Loans payable to non-controlling interests are payable on demand with an interest rate of 10% above Bank of England base Rate.  The Group acquired these loans as part of the business combination acquisition of HHDL, and represent loans made to HHDL by the other shareholders thereof.

 

Convertible Loan Financing

In November 2017, the Company entered into a £10 million loan agreement ("Loan") with Cuart Investments PCC Ltd and YA II PN Ltd ("Investors"), an investment consortium arranged by Riverfort Global Capital Ltd. A first tranche of £7,500,000 was drawn down immediately by the Company, with the second tranche of £2,500,000 drawn down in December 2017. The first and second tranches were repayable on 13 November 2019 and 31 December 2019, respectively.  The draw downs of the loans attracted total fees of £510,000 in accordance with the terms thereof.

 

The Loan attracted 0% interest and may, at the sole discretion of the Investors, be converted into new ordinary shares in the Company. The conversion price was the lower of either a share price of 8 pence, or 90% of the Company's lowest daily volume weighted average price ("VWAP") during the five days prior to the conversion date. The Loan was convertible in tranches of not less than £250,000, with a limit of £3,000,000 per quarter, unless otherwise agreed by the Company.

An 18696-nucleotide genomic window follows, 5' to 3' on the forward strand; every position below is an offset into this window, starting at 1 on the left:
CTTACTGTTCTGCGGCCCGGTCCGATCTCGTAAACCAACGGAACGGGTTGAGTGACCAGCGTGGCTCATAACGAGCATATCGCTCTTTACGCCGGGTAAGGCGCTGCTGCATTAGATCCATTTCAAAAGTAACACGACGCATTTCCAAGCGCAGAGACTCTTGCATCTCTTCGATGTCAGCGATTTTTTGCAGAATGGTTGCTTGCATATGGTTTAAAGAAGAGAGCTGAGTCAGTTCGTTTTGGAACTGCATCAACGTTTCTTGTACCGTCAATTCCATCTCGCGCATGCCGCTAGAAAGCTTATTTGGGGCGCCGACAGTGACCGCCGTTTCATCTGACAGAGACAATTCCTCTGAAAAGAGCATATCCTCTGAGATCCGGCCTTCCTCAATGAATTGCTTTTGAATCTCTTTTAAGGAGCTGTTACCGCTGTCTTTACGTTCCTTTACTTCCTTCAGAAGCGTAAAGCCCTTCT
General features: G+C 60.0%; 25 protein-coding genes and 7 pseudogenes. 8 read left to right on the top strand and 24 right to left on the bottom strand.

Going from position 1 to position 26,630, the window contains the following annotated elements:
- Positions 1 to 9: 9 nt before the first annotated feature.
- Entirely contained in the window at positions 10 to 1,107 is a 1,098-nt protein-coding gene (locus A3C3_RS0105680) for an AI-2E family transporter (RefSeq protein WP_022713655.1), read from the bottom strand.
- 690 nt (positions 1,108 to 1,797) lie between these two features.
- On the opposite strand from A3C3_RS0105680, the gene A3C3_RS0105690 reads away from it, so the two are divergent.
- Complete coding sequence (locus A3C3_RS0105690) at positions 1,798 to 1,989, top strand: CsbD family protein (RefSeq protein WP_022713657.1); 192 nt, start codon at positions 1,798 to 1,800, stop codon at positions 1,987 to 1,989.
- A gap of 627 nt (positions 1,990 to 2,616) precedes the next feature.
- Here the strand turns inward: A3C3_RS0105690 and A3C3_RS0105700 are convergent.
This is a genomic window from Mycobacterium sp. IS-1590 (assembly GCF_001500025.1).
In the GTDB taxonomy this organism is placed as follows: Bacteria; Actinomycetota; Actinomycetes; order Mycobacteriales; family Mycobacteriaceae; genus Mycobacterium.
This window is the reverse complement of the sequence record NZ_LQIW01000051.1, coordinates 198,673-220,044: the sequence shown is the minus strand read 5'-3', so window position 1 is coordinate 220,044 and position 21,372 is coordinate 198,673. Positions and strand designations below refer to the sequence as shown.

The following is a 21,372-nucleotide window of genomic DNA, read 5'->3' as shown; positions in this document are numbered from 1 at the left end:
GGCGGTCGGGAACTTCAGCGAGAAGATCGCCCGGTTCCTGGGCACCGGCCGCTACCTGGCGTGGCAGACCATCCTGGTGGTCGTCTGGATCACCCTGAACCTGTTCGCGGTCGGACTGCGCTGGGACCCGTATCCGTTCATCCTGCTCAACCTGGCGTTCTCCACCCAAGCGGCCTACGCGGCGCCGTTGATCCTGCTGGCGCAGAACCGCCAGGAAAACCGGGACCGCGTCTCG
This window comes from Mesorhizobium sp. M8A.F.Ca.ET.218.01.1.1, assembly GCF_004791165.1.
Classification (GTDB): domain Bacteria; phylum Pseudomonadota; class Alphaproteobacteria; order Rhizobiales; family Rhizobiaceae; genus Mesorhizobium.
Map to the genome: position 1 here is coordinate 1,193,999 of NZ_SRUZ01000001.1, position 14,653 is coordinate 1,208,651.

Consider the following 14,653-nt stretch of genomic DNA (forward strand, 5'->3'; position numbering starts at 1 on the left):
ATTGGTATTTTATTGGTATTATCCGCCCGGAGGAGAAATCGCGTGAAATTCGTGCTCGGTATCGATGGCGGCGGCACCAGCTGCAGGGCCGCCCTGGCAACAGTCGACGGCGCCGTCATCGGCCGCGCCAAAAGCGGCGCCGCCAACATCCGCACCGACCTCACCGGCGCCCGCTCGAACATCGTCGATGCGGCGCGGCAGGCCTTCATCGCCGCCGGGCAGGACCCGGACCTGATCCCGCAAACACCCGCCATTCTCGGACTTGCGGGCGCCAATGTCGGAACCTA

The Loan included a provision that, for as long as any portion of the Loan is outstanding, neither the Investors nor any of their affiliates shall hold any net short position with respect to the equity of UKOG.

 

UKOG could repay the principal amount of the Loan at any time for cash, provided that the 5-day VWAP of the Company's equity is less than 8 pence and a prepayment fee equal to 10 per cent of the principal amount of the Loan then outstanding was paid by the Company to the Investors.

 

The full amount of the loan was repaid during the year by way of equity conversions throughout the period from November 2017 to July 2018, in accordance with the terms above.  A total of 684,626,188 shares were issued during the period of loan notice conversions.  No further liabilities existed at the 30 September 2018.